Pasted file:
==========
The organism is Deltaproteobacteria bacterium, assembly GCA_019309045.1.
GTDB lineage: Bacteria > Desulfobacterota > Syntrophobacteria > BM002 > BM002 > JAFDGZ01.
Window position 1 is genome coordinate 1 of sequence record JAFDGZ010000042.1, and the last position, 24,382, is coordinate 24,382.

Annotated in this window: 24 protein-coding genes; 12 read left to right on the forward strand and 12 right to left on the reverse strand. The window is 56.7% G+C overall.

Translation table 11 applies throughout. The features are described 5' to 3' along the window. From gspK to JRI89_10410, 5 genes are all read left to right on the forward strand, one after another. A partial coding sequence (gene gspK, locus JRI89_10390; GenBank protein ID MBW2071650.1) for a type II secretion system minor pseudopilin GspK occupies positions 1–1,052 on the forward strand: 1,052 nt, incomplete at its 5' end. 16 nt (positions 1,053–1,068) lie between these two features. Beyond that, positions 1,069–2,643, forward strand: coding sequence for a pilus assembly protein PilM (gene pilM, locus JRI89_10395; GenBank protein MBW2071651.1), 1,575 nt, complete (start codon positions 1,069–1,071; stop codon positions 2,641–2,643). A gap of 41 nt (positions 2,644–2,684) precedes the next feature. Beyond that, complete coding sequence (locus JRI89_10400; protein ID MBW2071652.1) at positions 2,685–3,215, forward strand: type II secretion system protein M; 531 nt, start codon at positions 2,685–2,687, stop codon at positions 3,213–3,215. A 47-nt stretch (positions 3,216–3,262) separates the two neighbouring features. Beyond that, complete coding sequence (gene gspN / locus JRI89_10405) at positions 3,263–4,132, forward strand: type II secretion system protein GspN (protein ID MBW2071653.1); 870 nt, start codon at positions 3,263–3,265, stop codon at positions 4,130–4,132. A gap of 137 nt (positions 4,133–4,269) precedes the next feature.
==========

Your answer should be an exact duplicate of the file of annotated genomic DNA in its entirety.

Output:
The organism is Deltaproteobacteria bacterium, assembly GCA_019309045.1.
GTDB lineage: Bacteria > Desulfobacterota > Syntrophobacteria > BM002 > BM002 > JAFDGZ01.
Window position 1 is genome coordinate 1 of sequence record JAFDGZ010000042.1, and the last position, 24,382, is coordinate 24,382.

Annotated in this window: 24 protein-coding genes; 12 read left to right on the forward strand and 12 right to left on the reverse strand. The window is 56.7% G+C overall.

Translation table 11 applies throughout. The features are described 5' to 3' along the window. From gspK to JRI89_10410, 5 genes are all read left to right on the forward strand, one after another. A partial coding sequence (gene gspK, locus JRI89_10390; GenBank protein ID MBW2071650.1) for a type II secretion system minor pseudopilin GspK occupies positions 1–1,052 on the forward strand: 1,052 nt, incomplete at its 5' end. 16 nt (positions 1,053–1,068) lie between these two features. Beyond that, positions 1,069–2,643, forward strand: coding sequence for a pilus assembly protein PilM (gene pilM, locus JRI89_10395; GenBank protein MBW2071651.1), 1,575 nt, complete (start codon positions 1,069–1,071; stop codon positions 2,641–2,643). A gap of 41 nt (positions 2,644–2,684) precedes the next feature. Beyond that, complete coding sequence (locus JRI89_10400; protein ID MBW2071652.1) at positions 2,685–3,215, forward strand: type II secretion system protein M; 531 nt, start codon at positions 2,685–2,687, stop codon at positions 3,213–3,215. A 47-nt stretch (positions 3,216–3,262) separates the two neighbouring features. Beyond that, complete coding sequence (gene gspN / locus JRI89_10405) at positions 3,263–4,132, forward strand: type II secretion system protein GspN (protein ID MBW2071653.1); 870 nt, start codon at positions 3,263–3,265, stop codon at positions 4,130–4,132. A gap of 137 nt (positions 4,133–4,269) precedes the next feature.